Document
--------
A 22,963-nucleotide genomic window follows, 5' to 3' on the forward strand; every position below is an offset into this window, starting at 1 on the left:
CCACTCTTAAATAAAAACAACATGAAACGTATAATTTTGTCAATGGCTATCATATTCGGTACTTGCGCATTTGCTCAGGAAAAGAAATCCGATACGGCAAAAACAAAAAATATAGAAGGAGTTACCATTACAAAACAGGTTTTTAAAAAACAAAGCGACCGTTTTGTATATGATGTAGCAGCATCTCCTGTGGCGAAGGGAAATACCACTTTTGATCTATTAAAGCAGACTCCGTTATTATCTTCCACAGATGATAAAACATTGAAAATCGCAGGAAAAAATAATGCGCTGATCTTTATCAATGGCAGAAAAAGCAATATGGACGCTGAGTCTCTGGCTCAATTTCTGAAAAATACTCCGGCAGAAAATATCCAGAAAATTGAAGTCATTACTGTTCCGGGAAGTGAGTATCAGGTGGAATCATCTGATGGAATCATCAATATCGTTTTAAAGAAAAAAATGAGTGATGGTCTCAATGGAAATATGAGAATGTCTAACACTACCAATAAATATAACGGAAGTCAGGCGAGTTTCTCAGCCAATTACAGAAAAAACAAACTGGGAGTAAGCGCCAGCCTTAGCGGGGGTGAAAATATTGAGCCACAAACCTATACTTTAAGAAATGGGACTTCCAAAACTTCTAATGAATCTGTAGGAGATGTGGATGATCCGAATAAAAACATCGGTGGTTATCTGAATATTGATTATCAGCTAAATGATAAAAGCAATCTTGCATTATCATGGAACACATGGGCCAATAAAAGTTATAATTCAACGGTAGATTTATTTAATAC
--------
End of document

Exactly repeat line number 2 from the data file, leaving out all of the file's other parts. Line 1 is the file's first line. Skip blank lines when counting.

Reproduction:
CCACTCTTAAATAAAAACAACATGAAACGTATAATTTTGTCAATGGCTATCATATTCGGTACTTGCGCATTTGCTCAGGAAAAGAAATCCGATACGGCAAAAACAAAAAATATAGAAGGAGTTACCATTACAAAACAGGTTTTTAAAAAACAAAGCGACCGTTTTGTATATGATGTAGCAGCATCTCCTGTGGCGAAGGGAAATACCACTTTTGATCTATTAAAGCAGACTCCGTTATTATCTTCCACAGATGATAAAACATTGAAAATCGCAGGAAAAAATAATGCGCTGATCTTTATCAATGGCAGAAAAAGCAATATGGACGCTGAGTCTCTGGCTCAATTTCTGAAAAATACTCCGGCAGAAAATATCCAGAAAATTGAAGTCATTACTGTTCCGGGAAGTGAGTATCAGGTGGAATCATCTGATGGAATCATCAATATCGTTTTAAAGAAAAAAATGAGTGATGGTCTCAATGGAAATATGAGAATGTCTAACACTACCAATAAATATAACGGAAGTCAGGCGAGTTTCTCAGCCAATTACAGAAAAAACAAACTGGGAGTAAGCGCCAGCCTTAGCGGGGGTGAAAATATTGAGCCACAAACCTATACTTTAAGAAATGGGACTTCCAAAACTTCTAATGAATCTGTAGGAGATGTGGATGATCCGAATAAAAACATCGGTGGTTATCTGAATATTGATTATCAGCTAAATGATAAAAGCAATCTTGCATTATCATGGAACACATGGGCCAATAAAAGTTATAATTCAACGGTAGATTTATTTAATAC